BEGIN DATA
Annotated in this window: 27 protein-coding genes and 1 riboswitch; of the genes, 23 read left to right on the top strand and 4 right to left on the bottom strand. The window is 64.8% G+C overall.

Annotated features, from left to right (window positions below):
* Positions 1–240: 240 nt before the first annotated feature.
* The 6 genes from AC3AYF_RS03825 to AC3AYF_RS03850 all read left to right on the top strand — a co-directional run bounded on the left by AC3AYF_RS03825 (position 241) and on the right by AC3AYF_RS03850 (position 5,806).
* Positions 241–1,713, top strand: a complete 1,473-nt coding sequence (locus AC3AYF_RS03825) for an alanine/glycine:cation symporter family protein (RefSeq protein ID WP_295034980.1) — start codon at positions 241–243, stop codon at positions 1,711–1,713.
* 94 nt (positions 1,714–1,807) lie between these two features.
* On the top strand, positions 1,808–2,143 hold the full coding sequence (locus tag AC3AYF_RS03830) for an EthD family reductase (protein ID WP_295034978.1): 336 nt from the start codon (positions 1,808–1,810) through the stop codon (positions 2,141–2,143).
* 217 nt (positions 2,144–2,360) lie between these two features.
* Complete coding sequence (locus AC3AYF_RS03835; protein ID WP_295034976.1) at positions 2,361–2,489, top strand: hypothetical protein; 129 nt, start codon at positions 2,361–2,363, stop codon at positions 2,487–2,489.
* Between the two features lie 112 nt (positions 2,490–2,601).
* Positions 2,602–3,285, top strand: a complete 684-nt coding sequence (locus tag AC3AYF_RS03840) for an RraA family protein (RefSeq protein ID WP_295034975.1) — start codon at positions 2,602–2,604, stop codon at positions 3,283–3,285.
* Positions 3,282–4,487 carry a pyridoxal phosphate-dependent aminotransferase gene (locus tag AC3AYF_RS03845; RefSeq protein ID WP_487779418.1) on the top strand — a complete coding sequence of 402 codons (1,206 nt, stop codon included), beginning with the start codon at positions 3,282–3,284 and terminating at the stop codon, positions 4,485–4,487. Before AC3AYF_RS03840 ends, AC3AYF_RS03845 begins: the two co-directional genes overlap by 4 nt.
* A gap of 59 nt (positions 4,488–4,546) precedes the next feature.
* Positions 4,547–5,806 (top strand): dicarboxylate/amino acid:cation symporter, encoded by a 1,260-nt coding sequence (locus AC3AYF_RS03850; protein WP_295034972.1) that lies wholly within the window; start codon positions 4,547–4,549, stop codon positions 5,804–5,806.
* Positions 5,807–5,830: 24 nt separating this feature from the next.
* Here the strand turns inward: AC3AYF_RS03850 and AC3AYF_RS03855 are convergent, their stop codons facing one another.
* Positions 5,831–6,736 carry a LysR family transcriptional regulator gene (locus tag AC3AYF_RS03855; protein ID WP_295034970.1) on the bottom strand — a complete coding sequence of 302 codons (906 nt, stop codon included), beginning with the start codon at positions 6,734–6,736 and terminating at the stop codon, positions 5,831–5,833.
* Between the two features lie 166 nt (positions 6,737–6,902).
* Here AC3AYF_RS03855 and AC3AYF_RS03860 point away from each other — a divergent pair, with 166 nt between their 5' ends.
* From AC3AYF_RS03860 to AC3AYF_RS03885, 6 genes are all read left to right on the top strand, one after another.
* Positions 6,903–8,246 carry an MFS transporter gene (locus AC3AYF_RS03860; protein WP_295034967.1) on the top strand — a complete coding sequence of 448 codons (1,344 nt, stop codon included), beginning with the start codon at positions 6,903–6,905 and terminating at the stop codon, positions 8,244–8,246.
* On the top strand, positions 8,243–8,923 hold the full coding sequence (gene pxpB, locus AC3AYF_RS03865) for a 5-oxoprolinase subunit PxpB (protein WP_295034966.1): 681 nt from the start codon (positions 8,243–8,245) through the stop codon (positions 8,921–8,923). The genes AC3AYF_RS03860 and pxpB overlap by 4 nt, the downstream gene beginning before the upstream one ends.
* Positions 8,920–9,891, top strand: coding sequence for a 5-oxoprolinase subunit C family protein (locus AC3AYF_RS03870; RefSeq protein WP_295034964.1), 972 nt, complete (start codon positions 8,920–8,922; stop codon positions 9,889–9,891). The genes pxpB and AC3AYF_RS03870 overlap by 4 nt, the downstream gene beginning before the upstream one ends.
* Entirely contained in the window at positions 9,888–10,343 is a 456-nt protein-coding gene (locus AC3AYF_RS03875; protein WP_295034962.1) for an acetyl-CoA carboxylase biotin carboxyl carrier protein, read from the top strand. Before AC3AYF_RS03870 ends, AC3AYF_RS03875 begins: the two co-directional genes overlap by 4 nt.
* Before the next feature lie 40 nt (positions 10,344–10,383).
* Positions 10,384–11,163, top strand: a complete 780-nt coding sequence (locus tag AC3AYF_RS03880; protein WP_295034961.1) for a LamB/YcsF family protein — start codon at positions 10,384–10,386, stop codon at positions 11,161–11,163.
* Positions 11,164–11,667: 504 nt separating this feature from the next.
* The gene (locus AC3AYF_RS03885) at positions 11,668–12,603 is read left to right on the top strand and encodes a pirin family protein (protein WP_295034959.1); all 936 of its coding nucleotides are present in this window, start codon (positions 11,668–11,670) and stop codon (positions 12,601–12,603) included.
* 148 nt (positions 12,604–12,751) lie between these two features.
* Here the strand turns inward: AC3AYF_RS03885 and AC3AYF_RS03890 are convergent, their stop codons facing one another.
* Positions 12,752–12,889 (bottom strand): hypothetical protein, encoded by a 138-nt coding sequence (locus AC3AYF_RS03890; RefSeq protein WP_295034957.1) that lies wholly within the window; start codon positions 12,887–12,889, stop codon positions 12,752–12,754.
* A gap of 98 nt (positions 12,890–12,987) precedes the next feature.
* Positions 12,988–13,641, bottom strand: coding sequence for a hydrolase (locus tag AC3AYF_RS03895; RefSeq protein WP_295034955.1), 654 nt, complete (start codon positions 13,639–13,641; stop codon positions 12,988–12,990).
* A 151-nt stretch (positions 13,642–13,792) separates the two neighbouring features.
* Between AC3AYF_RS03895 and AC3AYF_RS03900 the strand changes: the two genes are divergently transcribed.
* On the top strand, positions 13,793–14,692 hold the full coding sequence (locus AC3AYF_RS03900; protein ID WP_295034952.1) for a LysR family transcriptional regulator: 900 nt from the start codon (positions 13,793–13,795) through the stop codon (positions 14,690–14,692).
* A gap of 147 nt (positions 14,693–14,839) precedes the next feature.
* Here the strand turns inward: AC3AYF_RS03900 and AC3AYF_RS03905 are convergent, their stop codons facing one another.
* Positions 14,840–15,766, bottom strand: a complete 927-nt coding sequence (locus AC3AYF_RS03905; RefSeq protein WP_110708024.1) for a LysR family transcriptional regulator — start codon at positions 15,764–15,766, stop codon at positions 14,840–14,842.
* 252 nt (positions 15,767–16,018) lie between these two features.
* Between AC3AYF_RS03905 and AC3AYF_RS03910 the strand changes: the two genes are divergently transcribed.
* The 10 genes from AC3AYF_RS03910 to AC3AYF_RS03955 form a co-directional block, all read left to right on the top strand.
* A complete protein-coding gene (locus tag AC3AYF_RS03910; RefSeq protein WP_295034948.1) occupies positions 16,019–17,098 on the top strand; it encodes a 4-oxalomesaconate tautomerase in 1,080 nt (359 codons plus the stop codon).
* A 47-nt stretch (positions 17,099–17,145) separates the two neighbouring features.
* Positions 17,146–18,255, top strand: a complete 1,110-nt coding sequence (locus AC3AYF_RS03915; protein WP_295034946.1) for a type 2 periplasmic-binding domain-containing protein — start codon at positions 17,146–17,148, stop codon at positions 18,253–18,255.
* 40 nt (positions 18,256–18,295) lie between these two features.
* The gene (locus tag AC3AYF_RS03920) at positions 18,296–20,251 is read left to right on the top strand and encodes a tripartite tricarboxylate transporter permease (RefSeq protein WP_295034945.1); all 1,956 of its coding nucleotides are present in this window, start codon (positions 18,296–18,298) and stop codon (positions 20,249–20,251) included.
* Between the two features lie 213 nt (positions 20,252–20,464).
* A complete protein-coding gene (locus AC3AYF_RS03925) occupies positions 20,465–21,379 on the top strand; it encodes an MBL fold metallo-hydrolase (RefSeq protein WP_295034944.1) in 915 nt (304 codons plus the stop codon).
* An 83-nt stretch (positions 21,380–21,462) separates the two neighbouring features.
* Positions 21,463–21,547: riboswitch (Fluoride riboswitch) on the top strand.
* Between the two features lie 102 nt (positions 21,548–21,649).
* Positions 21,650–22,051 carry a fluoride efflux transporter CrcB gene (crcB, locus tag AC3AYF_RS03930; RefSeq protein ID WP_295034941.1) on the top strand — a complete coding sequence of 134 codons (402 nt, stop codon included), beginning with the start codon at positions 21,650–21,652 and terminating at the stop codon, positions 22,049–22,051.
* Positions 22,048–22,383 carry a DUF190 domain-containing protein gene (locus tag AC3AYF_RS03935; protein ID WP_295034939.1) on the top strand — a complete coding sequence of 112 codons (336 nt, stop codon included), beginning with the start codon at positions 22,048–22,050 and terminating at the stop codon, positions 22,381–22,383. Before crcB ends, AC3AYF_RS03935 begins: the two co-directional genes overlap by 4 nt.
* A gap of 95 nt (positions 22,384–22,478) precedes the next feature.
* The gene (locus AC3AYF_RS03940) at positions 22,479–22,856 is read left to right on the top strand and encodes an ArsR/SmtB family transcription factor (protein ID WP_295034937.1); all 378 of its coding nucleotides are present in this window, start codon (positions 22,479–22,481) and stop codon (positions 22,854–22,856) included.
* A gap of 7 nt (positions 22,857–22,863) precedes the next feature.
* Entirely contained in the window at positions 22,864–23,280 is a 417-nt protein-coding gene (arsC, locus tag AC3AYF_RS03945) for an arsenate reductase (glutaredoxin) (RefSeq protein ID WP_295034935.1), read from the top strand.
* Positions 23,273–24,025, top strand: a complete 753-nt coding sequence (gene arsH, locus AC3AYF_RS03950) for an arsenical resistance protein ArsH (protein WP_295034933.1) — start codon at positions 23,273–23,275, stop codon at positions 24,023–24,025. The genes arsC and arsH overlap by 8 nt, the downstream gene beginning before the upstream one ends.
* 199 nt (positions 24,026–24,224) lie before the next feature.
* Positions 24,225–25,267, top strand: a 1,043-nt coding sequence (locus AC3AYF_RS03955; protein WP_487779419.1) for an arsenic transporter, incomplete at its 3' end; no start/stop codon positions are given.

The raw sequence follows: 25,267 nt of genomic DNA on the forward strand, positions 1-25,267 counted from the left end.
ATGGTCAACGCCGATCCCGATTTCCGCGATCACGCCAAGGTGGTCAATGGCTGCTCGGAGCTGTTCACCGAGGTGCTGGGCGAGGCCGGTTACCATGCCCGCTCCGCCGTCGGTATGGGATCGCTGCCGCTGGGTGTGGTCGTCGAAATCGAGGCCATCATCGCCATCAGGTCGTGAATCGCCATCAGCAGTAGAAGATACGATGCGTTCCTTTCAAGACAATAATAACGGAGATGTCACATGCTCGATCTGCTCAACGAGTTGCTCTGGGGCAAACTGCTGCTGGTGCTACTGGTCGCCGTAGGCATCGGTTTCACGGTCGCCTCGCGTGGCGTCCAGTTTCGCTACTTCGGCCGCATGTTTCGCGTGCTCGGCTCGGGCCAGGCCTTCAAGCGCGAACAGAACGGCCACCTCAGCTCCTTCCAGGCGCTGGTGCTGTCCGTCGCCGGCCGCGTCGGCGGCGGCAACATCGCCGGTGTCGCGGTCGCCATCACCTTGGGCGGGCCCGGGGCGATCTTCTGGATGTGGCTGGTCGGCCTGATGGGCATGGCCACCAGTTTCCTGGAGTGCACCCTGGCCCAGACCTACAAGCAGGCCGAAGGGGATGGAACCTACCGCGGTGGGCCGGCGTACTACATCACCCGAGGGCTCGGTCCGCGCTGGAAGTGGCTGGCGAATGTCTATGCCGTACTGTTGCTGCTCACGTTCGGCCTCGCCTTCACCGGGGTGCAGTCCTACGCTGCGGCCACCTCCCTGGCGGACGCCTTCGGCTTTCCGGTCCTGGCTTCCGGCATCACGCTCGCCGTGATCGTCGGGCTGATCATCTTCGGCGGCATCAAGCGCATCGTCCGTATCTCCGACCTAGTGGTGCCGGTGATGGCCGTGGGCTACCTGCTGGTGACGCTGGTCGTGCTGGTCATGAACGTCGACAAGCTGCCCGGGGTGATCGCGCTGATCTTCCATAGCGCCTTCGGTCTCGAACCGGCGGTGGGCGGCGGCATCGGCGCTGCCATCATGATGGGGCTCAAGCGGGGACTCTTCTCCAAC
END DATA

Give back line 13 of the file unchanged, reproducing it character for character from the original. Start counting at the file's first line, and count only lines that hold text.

* A gap of 59 nt (positions 4,488–4,546) precedes the next feature.